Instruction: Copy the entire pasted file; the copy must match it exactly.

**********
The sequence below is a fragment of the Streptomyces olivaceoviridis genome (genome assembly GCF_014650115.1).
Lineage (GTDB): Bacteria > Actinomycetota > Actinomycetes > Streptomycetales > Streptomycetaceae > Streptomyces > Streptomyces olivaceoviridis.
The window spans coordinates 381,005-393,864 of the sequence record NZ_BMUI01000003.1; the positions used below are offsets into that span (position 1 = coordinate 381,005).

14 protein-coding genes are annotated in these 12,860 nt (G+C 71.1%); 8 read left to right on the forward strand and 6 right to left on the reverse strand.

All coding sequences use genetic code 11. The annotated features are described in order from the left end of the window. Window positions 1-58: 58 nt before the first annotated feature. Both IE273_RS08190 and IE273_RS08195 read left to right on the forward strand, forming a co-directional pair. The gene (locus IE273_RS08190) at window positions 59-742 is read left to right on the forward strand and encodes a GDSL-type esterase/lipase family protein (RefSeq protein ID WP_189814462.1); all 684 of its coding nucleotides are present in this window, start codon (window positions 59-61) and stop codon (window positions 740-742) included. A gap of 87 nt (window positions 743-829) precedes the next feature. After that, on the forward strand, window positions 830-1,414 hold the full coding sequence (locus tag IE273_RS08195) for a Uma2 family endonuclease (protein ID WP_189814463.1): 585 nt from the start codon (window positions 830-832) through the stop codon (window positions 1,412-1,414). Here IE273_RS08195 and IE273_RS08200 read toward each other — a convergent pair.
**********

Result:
The sequence below is a fragment of the Streptomyces olivaceoviridis genome (genome assembly GCF_014650115.1).
Lineage (GTDB): Bacteria > Actinomycetota > Actinomycetes > Streptomycetales > Streptomycetaceae > Streptomyces > Streptomyces olivaceoviridis.
The window spans coordinates 381,005-393,864 of the sequence record NZ_BMUI01000003.1; the positions used below are offsets into that span (position 1 = coordinate 381,005).

14 protein-coding genes are annotated in these 12,860 nt (G+C 71.1%); 8 read left to right on the forward strand and 6 right to left on the reverse strand.

All coding sequences use genetic code 11. The annotated features are described in order from the left end of the window. Window positions 1-58: 58 nt before the first annotated feature. Both IE273_RS08190 and IE273_RS08195 read left to right on the forward strand, forming a co-directional pair. The gene (locus IE273_RS08190) at window positions 59-742 is read left to right on the forward strand and encodes a GDSL-type esterase/lipase family protein (RefSeq protein ID WP_189814462.1); all 684 of its coding nucleotides are present in this window, start codon (window positions 59-61) and stop codon (window positions 740-742) included. A gap of 87 nt (window positions 743-829) precedes the next feature. After that, on the forward strand, window positions 830-1,414 hold the full coding sequence (locus tag IE273_RS08195) for a Uma2 family endonuclease (protein ID WP_189814463.1): 585 nt from the start codon (window positions 830-832) through the stop codon (window positions 1,412-1,414). Here IE273_RS08195 and IE273_RS08200 read toward each other — a convergent pair.